A driver caught speeding at 123km/h in residential Tauranga did so because he was trying to show off to his mates in the car.

The man, in his 30s, was caught towards the end of last year by police on Ngatai Rd, Otumoetai - a 50km/h zone with schools and churches.

Western Bay of Plenty head of road policing Acting Senior Sergeant Wayne Hunter said the speed was one of the highest he had seen in an urban area.

"When I saw him, he hit my radar first. It just went berserk and then this car was doing Warp Factor 9 coming towards me."


The car only slowed down after Hunter followed with police lights and sirens, signalling it to stop.

As Hunter spoke with the driver, a local resident pulled up and "really started laying into him". The resident told Hunter he had seen the car go past his home repeatedly at excessive speeds and it made him angry.

The driver told police he was showing off to his mates in the car.

"It's concerning - travelling at a speed like that. It's totally irresponsible," Hunter said.

"He could have killed anyone walking along the road. There was no way he could have stopped if a child ran out or if an older person crossed the road.

"It was totally dangerous behaviour."

The man was charged with dangerous speed and eventually fined and disqualified from driving for six months.

"It's unusual that we actually catch them doing that speed," Hunter said.


"We do get complaints about cars speeding with estimates of how fast but if we aren't there all the time to catch them it can be quite difficult."

Ngatai Rd residents said motorists often came flying through the roundabout with Otumoetai Rd and "zoomed" down the straight that led to Queen Rd.

A resident, who would only be known as Betty, said cars "always with souped-up engines" would reach speeds of about 80km/h to 100km/h most nights.

"It's reckless, going up to that sort of speed. There are often pedestrians, people walking home."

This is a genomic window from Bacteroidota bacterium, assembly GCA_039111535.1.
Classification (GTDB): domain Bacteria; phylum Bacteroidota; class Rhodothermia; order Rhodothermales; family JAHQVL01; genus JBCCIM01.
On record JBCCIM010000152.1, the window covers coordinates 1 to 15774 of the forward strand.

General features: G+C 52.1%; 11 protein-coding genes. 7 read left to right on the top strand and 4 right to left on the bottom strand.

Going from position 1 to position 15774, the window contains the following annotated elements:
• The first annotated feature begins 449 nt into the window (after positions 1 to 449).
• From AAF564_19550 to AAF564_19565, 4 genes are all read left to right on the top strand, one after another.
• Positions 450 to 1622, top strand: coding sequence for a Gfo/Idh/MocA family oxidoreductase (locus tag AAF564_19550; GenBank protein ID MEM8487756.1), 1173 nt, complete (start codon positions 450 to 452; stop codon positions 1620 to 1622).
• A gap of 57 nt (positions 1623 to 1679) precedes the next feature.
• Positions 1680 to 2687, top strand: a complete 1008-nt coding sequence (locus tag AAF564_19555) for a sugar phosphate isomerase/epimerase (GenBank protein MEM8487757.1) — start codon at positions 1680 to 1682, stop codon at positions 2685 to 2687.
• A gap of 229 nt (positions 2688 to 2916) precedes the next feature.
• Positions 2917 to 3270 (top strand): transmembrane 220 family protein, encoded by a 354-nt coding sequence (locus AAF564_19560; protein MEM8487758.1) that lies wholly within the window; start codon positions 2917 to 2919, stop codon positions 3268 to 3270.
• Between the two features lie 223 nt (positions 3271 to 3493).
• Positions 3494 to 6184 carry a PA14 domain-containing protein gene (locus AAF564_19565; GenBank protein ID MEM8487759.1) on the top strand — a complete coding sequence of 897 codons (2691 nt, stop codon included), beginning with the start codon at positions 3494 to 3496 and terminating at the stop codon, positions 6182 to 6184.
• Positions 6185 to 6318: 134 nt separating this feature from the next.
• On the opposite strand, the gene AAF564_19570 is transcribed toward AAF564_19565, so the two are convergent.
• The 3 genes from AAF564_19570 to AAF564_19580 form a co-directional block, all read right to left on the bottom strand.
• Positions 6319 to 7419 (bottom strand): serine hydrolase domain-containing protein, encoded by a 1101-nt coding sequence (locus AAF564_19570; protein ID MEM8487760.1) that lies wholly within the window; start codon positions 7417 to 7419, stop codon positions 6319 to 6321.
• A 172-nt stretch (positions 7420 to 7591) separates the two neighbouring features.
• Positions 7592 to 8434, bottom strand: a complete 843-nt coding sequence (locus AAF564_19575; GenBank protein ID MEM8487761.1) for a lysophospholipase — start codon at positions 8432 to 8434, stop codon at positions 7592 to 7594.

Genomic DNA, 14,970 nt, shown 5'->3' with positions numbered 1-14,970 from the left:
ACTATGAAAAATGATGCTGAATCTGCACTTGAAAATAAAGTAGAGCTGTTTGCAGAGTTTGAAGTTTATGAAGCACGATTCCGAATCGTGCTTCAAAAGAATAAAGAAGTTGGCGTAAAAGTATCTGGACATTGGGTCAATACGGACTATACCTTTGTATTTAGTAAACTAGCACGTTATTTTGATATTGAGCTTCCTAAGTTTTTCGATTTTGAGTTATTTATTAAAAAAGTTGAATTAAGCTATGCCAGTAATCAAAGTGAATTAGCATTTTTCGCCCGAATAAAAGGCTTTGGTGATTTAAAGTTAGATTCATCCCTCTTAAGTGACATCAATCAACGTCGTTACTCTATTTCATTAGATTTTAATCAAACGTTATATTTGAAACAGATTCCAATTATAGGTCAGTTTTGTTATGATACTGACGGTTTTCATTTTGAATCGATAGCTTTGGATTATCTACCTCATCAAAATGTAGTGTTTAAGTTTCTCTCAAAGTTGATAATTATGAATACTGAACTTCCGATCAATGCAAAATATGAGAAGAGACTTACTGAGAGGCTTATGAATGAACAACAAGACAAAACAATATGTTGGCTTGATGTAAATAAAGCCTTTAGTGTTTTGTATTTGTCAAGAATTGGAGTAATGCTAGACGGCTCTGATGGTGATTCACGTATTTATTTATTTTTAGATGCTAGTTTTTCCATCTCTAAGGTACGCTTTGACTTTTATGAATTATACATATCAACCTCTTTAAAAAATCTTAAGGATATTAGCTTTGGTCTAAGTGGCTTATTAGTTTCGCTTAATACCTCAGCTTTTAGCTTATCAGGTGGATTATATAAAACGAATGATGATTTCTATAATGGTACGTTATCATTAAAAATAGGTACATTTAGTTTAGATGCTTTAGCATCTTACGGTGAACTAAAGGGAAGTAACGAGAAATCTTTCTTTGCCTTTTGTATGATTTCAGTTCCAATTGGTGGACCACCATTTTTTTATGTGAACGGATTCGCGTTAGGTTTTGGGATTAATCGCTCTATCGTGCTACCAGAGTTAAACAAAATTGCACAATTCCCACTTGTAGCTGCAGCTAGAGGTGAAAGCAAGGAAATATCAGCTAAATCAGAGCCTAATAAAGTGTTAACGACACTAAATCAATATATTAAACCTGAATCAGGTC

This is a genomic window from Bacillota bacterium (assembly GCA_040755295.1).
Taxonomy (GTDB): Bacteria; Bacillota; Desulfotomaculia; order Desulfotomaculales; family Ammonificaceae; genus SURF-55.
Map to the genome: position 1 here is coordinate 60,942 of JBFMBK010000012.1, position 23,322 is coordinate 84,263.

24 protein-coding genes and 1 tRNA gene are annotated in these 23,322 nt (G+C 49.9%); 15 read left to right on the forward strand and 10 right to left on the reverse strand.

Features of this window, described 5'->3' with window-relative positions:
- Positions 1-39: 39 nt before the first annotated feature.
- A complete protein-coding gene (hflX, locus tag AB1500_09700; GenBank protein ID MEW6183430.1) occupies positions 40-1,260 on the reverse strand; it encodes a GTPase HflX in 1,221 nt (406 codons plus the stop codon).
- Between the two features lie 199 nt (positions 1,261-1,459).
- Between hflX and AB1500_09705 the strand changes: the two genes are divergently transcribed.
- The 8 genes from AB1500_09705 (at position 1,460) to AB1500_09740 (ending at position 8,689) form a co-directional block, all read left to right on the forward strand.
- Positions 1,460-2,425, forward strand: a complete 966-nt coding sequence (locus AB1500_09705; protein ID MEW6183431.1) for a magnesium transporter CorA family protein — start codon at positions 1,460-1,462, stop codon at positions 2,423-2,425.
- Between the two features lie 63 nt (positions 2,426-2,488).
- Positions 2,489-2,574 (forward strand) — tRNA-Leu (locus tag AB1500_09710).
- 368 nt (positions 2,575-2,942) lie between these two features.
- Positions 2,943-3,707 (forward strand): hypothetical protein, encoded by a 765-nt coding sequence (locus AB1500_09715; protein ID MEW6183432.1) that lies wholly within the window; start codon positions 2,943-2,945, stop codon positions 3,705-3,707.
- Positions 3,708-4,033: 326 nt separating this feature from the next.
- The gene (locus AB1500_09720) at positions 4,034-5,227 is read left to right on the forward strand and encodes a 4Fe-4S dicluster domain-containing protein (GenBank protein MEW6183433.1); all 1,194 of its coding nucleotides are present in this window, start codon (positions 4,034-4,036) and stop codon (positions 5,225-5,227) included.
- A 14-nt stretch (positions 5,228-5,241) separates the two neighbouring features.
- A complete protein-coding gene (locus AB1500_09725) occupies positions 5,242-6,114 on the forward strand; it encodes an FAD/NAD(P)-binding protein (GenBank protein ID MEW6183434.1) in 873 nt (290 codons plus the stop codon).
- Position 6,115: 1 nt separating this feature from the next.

The speed a car was recorded travelling at oin a 50km/h zone in residential Tauranga. Photo/supplied
The speed a car was recorded travelling at oin a 50km/h zone in residential Tauranga. Photo/supplied

Jackson Maioha said it was easy to see why people sped along the wide, straight stretch of road after the roundabout but it was dangerous.

"One of my mates got pulled up just the other day for doing 100km/h or something. So he lost his licence," he said.

Maioha said speeding in the area was a problem and blamed impatient drivers but also noted there were no speed signs anywhere along the stretch of road. The only sign is a painted 50km/h on the road.

Fellow resident Chynna Te Hira said she would like to see speed bumps and speed signs installed.

"People speed here all of the time. It's just normal now. It's been happening for too long."

Tauranga City Council transportation manager Martin Parkes said he was not aware of the speeding issue on Ngatai Rd but speed detection equipment and signs could be arranged for the area in the new year.

"If Ngatai Rd is seen as a problem we'll consider the appropriate steps to make the environment as safe as possible for all road users ... we take matters of road safety very seriously."

Big TEL speeders keeping police busy

It might be one of New Zealand's two fastest roads but police are still catching people travelling at "dangerous" speeds on the Tauranga Eastern Link.

Western Bay of Plenty acting head of the road policing Sergeant Wayne Hunter said the highway was a hot spot for big-ticket speedsters and catching people speeding above 130km/h was "not uncommon on a daily basis".

"Generally, everyone we catch speeding on it is doing big speeds."

Hunter said there were not many drivers travelling more than 200km/h but plenty travelling at 150km/h to 160 km/h. This included a German tourist caught driving at 164km/h on the highway.

"She did not realise there was a speed limit," he said.

"She thought it was like the autobahn where there is no speed limit."

People must remember if they were caught travelling 40km/h over the speed limit they lost their licence for 28 days, he said.

The increased speed limit of 100km/h to 110km/h last month had made little difference to people's driving behaviour, Hunter said.

"People are still sticking around 100km/h, we aren't really getting anyone going much above 110km/h unless they are doing the big speeds."

Speeding penalties

Speeding fines increase progressively from $30 for speeds less than 10 km/h over the limit, to a maximum fine of $630 for speeds up to 50km/h over the limit. At more than 40 km/h above the speed limit, you could also get a 28-day licence suspension. At more than 50 km/h over the limit, you could be charged with careless, dangerous or reckless driving.